Latest from John Armor
There are two absolutely extraordinary aspects of this story. One is that Bill Clinton, a former President of the United States, offered the “good German” defense of the murderers, torturers, and rapists who worked for Saddam Hussein, and he did so on foreign soil. Equally extraordinary, however, is the fact that only Newsmax.com, and an on-line publication called Village Soup in Maine, bothered to report this comment. Here is the quote:
The Hill is a specialized publication, mostly for Members of Congress and those whose living depends on Congress. Still, an article in The Hill today (Wednesday) is typical of the media coverage of the Senate vote yesterday to require “reports” to Congress on the progress of the Iraq War.
The title is “Needed: An Exit Strategy from Iraq.” It is written by Rep. Jane Harman (D. Calif) and its lede includes these paragraphs.
Today in Paris, the Union of French Islamic Organizations (UOIF) issued a fatwa, or religious decree, against the participation of Muslims in the 10 days of rioting and arson in France. Typical of the mainstream media coverage of this action, is this report from Reuters:
“One of France's largest Islamic groups issued a fatwa against rioting on Sunday after officials suggested Muslim militants could be partly to blame for violent protests scarring poor neighbourhoods around the country.
In yesterday’s (Saturday) Washington Post is a brief article in its Metro section, responding to well-attended press conference the previous day in front of the newspaper’s offices.
The press conference accused the Post of violating the privacy rights of certain individuals on the website FreeRepublic.com This exchange, printed by the Post, explains the charge, and the newspaper’s response to it, so far:
In tomorrow’s (Friday) Washington Post is a front page article entitled “Youths in Rural U.S. are Drawn to Military.” The title is correct. The lede, however, is a single sentence that displays for all to see the bias of the Post against the war and against its volunteer military. It reads:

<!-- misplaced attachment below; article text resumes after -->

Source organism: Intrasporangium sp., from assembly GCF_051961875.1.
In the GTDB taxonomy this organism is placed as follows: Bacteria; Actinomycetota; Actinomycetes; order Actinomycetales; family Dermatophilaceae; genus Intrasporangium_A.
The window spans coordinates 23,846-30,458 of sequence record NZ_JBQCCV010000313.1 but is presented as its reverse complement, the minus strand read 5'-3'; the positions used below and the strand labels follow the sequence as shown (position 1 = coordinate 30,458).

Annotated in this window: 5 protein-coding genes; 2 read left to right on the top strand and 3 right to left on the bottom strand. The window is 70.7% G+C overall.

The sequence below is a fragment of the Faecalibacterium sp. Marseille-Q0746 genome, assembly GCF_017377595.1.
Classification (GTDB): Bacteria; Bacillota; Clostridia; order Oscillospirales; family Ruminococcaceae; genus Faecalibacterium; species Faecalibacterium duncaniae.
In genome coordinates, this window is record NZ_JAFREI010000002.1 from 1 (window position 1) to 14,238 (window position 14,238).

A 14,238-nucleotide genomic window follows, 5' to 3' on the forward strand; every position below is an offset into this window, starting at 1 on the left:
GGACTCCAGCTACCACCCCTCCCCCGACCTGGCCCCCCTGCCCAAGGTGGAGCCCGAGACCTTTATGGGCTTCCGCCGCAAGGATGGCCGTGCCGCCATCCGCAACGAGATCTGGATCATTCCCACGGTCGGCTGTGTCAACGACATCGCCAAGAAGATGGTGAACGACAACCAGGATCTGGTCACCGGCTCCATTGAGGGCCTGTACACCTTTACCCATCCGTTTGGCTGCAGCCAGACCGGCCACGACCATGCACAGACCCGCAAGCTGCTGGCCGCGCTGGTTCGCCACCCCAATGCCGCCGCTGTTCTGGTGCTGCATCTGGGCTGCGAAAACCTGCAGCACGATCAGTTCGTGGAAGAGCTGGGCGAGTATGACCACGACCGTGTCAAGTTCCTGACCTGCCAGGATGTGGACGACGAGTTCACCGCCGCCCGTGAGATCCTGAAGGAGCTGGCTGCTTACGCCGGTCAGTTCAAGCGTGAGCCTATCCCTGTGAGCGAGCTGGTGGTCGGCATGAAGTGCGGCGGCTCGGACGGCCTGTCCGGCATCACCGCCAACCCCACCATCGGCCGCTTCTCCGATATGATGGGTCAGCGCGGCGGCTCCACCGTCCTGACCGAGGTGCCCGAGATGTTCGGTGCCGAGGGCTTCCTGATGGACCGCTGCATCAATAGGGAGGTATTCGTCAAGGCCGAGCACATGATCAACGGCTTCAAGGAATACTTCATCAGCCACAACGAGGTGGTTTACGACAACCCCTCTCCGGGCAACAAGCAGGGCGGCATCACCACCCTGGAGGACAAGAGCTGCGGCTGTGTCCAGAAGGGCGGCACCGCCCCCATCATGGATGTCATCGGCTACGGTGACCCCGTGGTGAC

Thanks to the efforts of investigative reporters for WBAL in Baltimore, which has just broken the story, the former third-ranked official for the Democrat Party in Maryland has been outed as the original source for sexual slanders against Baltimore’s Democrat Mayor, Martin O’Malley, who is currently running for Governor.
This is a very curious press conference just conducted by Special Counsel Patrick Fitzgerald. With his machine-gun delivery, he repeatedly flopped back and forth between saying that the “outing” of Valerie Plame, wife of discredited Ambassador Joe Wilson was a “serious matter,” and saying that he “reached no conclusion” whether she had been outed, and if so, when and by whom.
Beginning in the Middle Ages, there was a widely popular puppet show called “Punch and Judy.” Most of its content and humor were based on two characters flailing away at each other with slap sticks. Today, we have a verbal equivalent of the same thing, occurring in the pages of the New York Times. These protagonists are Arthur (“Pinch”) Sulzberger Jr., boy-publisher of the Times, and Judith (“Judy”) Miller, one-time rising star writer for that paper.
Shortly, the 2,000th death of an American serviceman or woman will occur in Iraq. That will generate an orgy of coverage in the American press on how “deadly” the war is. Sidebars will suggest that citizens are becoming “increasingly doubtful” about the conduct of the war. This Newsbusters article denounces that coverage as dishonest, in advance.